Making French easier to read might sound very tempting but writing vowels as accent marks actually achieves the opposite result. As anybody who's ever tried reading a newspaper in Arabic knows, the vowel marks are simply dropped, leaving the reader with consonants alone and having to understand the text mainly through context.
Additionally, similarly to English, making French a phonetic language would mean cutting off the ability to read anything written in the past centuries.
Rachid Zamani says he got the idea to invent an alphabet in a dream on the night of the solstice in 2003. Zamani (35), worked in information systems for Renault in the Paris region. It was a dream that started in Arabic and ended in French, and in the morning the idea came to him.
The idea is a phonetic script which simplifies writing French. Zamani calls his invention "code ZMN". Zamani, whose parents are Moroccan, was brought up in Arabic since he was a child and has always lived with both languages. His alphabet is situated midway between them. The letters are from the French alphabet but the logic is that of Arabic. The sounds of the vowels are represented by accents.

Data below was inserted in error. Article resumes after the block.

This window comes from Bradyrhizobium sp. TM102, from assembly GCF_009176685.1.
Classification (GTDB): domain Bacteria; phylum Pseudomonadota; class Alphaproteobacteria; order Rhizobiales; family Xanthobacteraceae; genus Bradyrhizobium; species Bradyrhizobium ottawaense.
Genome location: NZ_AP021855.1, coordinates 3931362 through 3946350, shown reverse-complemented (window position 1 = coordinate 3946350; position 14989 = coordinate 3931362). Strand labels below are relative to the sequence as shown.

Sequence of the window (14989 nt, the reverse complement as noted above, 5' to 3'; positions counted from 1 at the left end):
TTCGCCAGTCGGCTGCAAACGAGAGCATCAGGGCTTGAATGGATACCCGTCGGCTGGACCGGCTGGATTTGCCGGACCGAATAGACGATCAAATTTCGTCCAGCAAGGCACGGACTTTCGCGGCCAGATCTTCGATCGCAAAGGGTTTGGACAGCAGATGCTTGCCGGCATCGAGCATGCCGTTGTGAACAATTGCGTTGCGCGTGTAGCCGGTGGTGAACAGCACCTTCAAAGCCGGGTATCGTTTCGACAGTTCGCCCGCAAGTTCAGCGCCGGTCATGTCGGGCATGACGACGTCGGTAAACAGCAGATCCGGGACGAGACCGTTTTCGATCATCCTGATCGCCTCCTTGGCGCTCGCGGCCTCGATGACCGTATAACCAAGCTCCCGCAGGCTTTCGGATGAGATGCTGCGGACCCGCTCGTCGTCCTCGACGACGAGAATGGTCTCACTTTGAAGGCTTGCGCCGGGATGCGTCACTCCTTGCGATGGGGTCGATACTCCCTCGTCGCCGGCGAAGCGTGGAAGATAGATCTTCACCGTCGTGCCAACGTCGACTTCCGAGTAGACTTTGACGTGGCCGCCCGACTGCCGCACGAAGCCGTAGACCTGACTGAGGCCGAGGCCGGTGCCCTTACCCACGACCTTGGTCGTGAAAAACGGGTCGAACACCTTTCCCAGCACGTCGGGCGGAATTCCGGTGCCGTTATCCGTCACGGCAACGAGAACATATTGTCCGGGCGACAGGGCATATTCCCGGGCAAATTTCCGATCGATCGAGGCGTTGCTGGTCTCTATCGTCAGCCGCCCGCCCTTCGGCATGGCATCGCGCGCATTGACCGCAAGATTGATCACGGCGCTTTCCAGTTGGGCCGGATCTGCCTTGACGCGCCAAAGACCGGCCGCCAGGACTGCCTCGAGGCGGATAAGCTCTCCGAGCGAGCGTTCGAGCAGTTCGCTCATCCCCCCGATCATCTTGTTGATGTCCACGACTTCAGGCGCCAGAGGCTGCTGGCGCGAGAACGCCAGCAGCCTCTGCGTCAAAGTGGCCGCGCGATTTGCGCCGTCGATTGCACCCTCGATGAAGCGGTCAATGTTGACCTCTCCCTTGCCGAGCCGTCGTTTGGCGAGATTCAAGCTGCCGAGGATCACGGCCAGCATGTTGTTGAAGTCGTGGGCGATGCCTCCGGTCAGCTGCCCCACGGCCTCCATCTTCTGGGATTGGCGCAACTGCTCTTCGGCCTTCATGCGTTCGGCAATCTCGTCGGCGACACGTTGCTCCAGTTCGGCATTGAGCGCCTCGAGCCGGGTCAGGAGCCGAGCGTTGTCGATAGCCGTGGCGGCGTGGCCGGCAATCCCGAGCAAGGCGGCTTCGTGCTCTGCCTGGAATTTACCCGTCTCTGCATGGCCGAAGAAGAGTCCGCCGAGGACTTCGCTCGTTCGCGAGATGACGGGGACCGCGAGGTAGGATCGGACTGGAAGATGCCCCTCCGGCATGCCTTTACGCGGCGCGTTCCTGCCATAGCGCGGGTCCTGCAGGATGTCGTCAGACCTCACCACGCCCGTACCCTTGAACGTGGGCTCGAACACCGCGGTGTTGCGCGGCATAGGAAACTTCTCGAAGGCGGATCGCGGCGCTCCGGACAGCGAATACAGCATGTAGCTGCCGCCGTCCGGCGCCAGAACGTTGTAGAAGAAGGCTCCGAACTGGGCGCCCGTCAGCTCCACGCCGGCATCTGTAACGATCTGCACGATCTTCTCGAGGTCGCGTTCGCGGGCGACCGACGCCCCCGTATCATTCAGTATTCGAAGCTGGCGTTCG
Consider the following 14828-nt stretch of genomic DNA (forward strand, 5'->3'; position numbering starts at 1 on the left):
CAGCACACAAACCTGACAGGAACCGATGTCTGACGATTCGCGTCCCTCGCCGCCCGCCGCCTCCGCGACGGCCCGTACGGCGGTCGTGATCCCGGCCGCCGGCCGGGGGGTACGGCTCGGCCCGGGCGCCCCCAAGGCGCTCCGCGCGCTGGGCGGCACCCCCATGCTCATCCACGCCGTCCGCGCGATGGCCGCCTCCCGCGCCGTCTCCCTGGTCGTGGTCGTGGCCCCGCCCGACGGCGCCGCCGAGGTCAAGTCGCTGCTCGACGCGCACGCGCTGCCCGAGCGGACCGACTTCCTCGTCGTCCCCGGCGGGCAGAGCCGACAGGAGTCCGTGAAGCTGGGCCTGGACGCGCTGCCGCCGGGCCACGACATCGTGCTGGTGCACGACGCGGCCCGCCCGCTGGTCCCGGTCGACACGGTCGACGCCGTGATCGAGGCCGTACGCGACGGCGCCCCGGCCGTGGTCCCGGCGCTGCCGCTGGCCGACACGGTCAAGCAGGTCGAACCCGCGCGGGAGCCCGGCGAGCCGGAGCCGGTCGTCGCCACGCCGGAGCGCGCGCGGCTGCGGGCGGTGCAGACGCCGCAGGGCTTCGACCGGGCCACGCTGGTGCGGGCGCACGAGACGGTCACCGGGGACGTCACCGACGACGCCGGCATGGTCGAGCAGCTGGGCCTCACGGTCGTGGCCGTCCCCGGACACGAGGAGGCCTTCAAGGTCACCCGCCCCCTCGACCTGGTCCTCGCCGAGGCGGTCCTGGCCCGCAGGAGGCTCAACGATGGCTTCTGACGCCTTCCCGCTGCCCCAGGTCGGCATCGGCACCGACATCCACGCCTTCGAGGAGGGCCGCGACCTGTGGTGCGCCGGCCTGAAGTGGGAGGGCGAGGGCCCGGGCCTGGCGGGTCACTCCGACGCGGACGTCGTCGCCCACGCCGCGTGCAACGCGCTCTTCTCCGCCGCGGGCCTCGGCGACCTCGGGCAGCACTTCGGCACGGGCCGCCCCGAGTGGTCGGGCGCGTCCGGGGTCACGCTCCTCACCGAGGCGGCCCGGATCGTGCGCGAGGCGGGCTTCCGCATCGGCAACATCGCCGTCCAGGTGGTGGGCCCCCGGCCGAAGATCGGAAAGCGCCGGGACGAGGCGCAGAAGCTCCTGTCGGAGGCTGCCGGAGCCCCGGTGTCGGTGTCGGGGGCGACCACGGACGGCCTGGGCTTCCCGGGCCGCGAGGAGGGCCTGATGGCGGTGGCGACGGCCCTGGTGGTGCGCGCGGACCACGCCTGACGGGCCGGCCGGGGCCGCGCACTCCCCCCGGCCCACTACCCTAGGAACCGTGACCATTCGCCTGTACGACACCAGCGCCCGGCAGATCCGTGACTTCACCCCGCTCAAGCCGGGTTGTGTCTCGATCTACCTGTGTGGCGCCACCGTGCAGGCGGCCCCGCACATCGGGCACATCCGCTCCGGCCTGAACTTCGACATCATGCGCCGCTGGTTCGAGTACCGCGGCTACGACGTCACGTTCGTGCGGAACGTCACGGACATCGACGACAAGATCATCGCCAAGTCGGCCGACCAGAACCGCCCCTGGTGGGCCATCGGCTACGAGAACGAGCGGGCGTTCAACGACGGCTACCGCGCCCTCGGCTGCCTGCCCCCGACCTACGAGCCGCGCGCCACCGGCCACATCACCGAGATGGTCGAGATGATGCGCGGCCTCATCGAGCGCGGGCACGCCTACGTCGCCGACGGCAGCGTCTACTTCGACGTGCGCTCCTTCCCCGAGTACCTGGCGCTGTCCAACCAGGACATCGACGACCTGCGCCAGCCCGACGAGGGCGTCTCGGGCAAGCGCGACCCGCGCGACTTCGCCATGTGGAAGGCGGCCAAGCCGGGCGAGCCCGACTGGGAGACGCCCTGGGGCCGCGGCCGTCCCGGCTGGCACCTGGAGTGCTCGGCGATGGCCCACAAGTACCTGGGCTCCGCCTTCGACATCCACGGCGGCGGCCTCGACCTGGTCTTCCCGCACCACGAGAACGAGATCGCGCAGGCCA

The result is a very aesthetic script that remains a code to be deciphered.
Zamani is not a dreamer. After finishing college in Villefranche-de-Rouergue he obtained a master's degree in aerodynamics at the Paul Sabatier University and then moved to Basque country to finish his engineer's diploma in Bilbao.
Currently Zamani doesn't make money off his script, but with his passion for encryption and codes, he expects his invention to be useful. His ambition is that code ZMN might help in learning French in a playful manner.
He remembers his father trying to learn French after coming back from working on construction site, without success.
On his website, code ZMN is available for download for mobile phones and for PC and Mac computers. Zamani is even considering working with experts, giving his dream a promising future.
Zamani says that for this project he wants to work with linguists and designers in order to get a simplified method in the form of a small book.
Sources: La Depeche, Code ZMN (French)